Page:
• PET: This plastic material is a common choice for electronics cases and food packaging. It is tough, flexible, and FDA-approved for food containers.
  • PETT: This colorless, recyclable material is strong and flexible. It’s another good choice for food containers – particularly for liquids.
  • Nylon: Nylon comes in many varieties, including a tough fiber-reinforced nylon that offers strength and durability similar to aluminum. This material can make machine parts, mechanical components, and load-bearing containers of many kinds.
  • Wooden Filament: Filaments with recycled wood fibers ingrained can create products with the look, feel, and scent of handcrafted wood. This is a choice material for toys, figurines, and home goods of many kinds.
  • Sandstone: If plastic doesn’t suit your needs, you can use sandstone to create highly detailed models and landscapes using additive printing technology.
  • Metal: Metal is obviously highly durable. Print process owners often use it to create jewelry, statues, and other hardware artifacts.

This is by no means an exhaustive list. It is an introduction to some of the most popular filament types in the industry. Engineers release new filament types every year.

Bed Plate Leveling

In order to reliably mass-produce a 3D-printed object, the printer’s bed plate must be level. Bed plate leveling is the process of calibrating the printer’s bed surface to the X-Y plane of its printing surface.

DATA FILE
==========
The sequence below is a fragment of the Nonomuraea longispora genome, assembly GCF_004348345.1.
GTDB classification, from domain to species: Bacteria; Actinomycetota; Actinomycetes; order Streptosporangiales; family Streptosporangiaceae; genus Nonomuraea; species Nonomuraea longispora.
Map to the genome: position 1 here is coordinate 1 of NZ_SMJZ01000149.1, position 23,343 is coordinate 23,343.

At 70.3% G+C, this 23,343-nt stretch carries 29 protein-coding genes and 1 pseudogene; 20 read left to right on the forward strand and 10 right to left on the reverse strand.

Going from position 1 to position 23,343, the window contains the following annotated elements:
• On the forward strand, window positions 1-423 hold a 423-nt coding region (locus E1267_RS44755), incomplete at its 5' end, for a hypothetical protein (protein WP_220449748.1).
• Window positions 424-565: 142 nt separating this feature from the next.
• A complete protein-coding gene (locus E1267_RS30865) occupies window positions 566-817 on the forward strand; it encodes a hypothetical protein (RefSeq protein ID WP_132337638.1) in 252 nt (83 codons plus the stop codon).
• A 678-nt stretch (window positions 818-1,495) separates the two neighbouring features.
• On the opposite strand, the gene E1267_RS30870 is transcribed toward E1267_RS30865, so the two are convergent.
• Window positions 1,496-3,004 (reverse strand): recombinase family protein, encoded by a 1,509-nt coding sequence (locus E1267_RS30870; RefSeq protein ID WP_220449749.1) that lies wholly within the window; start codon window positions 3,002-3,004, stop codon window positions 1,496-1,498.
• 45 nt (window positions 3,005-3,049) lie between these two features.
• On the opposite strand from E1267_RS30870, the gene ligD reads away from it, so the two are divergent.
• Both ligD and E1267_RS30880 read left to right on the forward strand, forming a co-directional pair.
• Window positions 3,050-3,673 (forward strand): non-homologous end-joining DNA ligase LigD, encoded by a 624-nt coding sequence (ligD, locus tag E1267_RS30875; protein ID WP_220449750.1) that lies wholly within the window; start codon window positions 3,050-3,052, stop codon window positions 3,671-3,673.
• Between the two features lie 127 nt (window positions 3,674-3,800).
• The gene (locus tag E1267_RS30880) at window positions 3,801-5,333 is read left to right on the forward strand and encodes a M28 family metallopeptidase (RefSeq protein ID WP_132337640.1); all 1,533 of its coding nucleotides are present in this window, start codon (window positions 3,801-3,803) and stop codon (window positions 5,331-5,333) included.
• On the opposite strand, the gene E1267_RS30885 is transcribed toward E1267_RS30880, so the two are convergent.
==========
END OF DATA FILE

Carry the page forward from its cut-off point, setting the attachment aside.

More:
There are multiple ways to do this. The specific bed plate leveling solution for your 3D printer depends on the manufacturer’s design philosophy. Bed plate leveling an Ultimaker S5 requires a different approach than leveling another manufacturer’s printer.

This is one of the reasons why we provide training and comprehensive support to our customers. By personalizing support, we ensure that our customers’ success is an important part of our own.

Choose ImageNet for 3D Printer Procurement

Finding the right printing hardware, filaments, and design software can be a significant challenge even for experienced IT professionals.

The additive printing market continues to advance, making expert consulting an important factor in the purchase decision. Trust ImageNet with your acquisition to ensure your printing process delivers value well into the future.

Are you ready to become part of today’s additive printing revolution? Talk to an ImageNet 3D printing expert today!

Topics: 3D Printing

Written by TJ Russell - Director of 3D Printing

TJ Russell is the Director of 3D Printing at ImageNet Consulting. He began his career at ImageNet working in Marketing and transitioned over to leasing to gain a better understanding of the business. After spending 2 years researching 3D printing and strategizing how ImageNet could move into the 3D print space, the company decided to open the 3D printing department. Once the opportunity opened, the company felt TJ's background in design, high interest in the technology, his research in 3D, and motivation to build a successful program would fit well in jump-starting the 3D Printing division. TJ has now successfully built the 3D team from the ground up, hiring and training our 3D consultants, while simultaneously securing partner contacts with top 3D companies, such as HP, Ultimaker, and Markforged!